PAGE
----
The Kaaba after the Conquest of Mecca

On 20 Ramadan, 8 AH/630 CE, the Prophet Muhammad {pbuh} returned to Mecca and entered victorious. The conquest of Mecca was a new beginning for the religion of Islam, as thousands embraced the faith.

The Kaaba regained its status and glory, the idols were removed, and the adhān of tawhīd was sung from its roof, calling all to bear witness that there is no divinity but God. Since then, the hands of believers have raced to touch its walls seeking blessing and forgiveness.

When the Prophet left Mecca to return to Medina, he urged his companions to take great care of the Kaaba. He entrusted its keys to Banū Shaybah, who had been the guardians of the Kaaba before the Prophet’s mission.

Enemy attacks had damaged the Kaaba over the course of many conflicts. But, although it was besieged by catapult and parts of its walls were destroyed, it was soon rebuilt stronger than it was before. With that, its full splendor was restored, to always remain the light of faith, the qibla of believers, and a refuge for worshippers, whether they perform tawāf (circling the Kaaba) or bow and prostrate in prayer.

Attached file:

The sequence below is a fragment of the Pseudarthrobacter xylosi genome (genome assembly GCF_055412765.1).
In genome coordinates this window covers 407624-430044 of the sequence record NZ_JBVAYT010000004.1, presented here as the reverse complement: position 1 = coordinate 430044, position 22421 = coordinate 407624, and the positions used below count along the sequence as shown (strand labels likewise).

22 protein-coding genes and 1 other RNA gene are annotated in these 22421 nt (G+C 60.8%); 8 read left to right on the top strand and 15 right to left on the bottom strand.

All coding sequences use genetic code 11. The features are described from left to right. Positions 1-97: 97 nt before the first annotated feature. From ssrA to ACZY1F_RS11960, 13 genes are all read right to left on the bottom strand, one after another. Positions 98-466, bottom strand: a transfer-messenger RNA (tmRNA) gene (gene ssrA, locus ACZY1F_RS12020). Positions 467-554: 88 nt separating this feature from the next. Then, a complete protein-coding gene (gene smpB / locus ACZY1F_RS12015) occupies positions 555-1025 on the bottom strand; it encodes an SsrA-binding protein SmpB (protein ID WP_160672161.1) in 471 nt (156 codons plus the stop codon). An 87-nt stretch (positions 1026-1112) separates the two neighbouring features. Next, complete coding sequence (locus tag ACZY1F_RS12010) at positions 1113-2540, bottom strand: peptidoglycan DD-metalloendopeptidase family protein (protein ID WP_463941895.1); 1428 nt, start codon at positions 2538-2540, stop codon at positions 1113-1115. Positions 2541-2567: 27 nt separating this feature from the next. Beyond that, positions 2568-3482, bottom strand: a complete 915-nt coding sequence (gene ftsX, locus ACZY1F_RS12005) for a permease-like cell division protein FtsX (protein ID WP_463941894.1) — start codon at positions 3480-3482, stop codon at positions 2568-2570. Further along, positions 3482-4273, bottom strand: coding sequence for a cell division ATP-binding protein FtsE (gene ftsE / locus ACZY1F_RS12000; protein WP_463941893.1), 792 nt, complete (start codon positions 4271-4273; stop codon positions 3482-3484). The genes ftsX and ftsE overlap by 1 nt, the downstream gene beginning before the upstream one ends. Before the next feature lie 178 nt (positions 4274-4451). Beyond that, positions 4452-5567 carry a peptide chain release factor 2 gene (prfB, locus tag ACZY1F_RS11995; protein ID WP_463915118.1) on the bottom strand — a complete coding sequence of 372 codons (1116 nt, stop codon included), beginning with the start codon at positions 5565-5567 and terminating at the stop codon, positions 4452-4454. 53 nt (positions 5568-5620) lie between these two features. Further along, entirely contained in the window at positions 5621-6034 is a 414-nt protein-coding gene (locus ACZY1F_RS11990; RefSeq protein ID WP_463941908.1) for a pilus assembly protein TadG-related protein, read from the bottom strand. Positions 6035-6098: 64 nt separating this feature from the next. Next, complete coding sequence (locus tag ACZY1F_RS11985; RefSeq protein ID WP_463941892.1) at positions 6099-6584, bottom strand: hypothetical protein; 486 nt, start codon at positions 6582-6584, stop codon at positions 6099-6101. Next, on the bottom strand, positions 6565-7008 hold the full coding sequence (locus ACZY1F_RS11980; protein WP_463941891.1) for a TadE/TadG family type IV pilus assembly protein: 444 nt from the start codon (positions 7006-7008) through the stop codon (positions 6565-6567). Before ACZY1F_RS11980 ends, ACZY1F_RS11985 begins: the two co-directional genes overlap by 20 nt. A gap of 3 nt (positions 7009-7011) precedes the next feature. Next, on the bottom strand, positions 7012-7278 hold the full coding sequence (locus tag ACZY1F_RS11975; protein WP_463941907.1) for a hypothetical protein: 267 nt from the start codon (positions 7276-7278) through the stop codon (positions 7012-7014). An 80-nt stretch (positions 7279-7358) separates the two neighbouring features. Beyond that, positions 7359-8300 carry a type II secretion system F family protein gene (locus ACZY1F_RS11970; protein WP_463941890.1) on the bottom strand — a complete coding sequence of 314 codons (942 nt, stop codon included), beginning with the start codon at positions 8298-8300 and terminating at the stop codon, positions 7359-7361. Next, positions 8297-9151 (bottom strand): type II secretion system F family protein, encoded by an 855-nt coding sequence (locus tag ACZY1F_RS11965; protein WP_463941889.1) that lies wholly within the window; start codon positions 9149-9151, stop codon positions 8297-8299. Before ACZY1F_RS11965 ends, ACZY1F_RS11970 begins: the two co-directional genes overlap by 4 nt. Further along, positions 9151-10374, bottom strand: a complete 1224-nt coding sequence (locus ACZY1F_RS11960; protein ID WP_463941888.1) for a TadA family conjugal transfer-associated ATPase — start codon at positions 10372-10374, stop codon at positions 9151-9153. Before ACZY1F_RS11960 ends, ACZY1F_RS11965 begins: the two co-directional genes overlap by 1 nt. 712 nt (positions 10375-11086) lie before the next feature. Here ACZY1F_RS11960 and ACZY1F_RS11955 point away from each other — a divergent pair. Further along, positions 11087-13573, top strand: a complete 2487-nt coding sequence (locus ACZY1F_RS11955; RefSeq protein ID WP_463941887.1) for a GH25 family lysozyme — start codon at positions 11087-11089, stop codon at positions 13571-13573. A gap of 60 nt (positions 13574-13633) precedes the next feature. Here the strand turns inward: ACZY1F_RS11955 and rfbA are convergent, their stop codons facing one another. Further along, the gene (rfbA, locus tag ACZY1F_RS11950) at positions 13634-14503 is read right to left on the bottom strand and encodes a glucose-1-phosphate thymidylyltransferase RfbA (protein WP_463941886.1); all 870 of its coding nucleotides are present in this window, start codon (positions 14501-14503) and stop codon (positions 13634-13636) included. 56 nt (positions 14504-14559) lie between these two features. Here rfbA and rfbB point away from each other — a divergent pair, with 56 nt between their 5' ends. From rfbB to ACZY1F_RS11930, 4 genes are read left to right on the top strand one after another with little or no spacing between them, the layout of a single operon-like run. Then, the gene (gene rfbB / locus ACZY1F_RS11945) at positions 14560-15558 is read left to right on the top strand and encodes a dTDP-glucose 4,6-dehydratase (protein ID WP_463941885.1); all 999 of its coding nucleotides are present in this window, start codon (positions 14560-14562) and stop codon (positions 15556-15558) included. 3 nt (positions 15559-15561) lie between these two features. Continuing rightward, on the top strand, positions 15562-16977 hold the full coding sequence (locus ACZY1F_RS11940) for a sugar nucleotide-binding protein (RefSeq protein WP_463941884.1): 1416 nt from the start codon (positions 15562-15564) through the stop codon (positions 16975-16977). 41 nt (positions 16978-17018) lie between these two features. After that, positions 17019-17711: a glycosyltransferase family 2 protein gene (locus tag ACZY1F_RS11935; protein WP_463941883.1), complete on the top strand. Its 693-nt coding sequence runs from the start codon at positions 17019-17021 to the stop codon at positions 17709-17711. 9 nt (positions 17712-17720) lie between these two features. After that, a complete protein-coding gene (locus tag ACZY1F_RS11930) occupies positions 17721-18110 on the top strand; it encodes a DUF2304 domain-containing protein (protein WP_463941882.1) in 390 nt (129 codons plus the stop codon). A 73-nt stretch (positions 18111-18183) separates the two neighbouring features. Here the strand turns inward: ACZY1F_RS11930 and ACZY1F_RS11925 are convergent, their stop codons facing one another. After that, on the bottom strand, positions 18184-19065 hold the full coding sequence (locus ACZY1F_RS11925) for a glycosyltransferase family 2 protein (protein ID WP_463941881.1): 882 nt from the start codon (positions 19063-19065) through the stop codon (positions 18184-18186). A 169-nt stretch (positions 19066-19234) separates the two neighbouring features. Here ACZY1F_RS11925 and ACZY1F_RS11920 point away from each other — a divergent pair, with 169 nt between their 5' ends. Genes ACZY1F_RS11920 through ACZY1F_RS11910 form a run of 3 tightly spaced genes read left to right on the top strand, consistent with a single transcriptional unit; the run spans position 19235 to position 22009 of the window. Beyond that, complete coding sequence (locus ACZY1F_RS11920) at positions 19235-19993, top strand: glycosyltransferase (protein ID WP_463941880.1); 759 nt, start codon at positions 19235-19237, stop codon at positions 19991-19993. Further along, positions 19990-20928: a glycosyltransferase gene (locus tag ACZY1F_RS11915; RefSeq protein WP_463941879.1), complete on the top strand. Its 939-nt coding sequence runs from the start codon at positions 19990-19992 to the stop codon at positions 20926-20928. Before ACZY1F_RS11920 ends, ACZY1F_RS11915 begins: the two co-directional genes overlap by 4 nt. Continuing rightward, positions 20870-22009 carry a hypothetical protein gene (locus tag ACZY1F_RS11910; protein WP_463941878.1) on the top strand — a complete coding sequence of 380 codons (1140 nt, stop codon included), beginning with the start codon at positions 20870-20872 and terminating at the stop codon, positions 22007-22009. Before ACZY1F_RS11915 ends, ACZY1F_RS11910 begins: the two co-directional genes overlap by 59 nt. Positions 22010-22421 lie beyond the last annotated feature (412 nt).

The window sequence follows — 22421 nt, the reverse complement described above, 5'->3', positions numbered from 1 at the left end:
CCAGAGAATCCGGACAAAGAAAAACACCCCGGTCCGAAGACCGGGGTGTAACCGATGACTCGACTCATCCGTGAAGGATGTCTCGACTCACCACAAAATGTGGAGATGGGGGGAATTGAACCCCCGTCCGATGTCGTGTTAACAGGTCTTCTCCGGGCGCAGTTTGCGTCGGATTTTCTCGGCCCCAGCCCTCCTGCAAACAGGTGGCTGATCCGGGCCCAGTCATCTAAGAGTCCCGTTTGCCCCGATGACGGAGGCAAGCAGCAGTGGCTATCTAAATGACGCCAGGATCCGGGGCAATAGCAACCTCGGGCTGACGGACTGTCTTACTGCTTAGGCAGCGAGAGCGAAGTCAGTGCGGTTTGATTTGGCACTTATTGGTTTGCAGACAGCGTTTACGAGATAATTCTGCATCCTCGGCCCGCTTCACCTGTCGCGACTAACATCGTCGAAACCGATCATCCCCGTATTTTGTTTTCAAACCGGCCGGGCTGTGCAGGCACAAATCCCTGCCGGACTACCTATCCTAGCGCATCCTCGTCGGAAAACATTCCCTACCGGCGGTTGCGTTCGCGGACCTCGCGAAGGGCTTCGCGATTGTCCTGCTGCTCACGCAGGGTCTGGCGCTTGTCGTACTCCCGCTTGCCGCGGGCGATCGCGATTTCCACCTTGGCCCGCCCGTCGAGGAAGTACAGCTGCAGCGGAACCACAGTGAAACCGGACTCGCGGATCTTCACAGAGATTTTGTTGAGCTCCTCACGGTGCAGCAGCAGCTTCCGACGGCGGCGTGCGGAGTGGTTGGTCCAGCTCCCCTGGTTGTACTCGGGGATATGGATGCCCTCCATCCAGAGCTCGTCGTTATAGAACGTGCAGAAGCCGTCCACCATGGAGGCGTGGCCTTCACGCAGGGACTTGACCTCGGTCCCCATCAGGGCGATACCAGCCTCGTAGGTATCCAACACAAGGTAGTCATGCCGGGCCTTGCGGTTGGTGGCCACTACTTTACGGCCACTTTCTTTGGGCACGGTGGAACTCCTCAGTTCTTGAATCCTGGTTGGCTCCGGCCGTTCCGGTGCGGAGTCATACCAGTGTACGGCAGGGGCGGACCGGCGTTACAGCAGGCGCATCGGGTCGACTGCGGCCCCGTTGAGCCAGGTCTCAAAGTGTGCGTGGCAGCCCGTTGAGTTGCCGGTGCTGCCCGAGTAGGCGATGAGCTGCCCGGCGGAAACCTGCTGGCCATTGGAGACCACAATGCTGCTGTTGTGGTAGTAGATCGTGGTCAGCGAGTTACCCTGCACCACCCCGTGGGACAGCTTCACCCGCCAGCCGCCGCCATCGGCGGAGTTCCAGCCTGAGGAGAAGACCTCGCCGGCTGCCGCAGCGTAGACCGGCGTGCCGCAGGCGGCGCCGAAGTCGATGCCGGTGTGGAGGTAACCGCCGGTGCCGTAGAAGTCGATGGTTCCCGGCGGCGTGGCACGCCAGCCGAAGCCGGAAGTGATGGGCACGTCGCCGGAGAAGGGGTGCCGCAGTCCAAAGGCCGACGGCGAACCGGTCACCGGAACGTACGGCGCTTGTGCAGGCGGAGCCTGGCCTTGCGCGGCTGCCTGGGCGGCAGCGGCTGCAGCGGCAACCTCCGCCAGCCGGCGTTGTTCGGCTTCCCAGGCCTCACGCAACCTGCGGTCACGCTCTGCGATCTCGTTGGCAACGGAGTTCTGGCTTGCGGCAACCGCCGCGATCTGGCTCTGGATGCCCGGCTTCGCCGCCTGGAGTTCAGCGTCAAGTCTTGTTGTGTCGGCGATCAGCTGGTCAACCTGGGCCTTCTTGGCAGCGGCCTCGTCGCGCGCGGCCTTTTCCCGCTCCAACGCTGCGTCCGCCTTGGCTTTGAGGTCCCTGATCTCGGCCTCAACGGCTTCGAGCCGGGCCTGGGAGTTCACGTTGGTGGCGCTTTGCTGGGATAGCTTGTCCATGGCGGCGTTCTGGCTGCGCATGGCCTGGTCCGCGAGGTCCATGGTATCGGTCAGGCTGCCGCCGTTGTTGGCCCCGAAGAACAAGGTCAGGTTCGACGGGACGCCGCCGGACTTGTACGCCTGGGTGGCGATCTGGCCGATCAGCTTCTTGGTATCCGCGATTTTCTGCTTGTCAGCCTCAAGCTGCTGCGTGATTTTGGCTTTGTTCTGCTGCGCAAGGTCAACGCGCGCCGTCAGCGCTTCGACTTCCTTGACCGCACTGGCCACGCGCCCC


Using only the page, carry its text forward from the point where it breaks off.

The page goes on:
Over the centuries since, caliphs, sultans, kings, and princes have competed for the privilege of caring for the Kaaba, with people from every strata of society engaged in its service. Fortunes were spent on its cleaning and maintenance. Its kiswa was made each year of pure silk, embroidered with gold, perfumed with fine fragrances, and presented in a majestic procession before the start of every pilgrimage season

Click on the images for more details

Holy Qur’an Manuscript

Morocco, 967 AH/1560 CE

The Crowning Pearl in the Conquest of Holy and Honorable Mecca

Muḥammad bin Muḥammad bin ʿAbdul Raḥmān al-Bakrī (d. 952 AH/1546 CE)

Gatekeeper of the Kaaba’s Door

Christiaan Snouck Hurgronje (d. 1936)

Collotype print on card mount, 1888

Miniature Depicting the Holy Kaaba

Persia, 10th–11th century AH/16th–17th century CE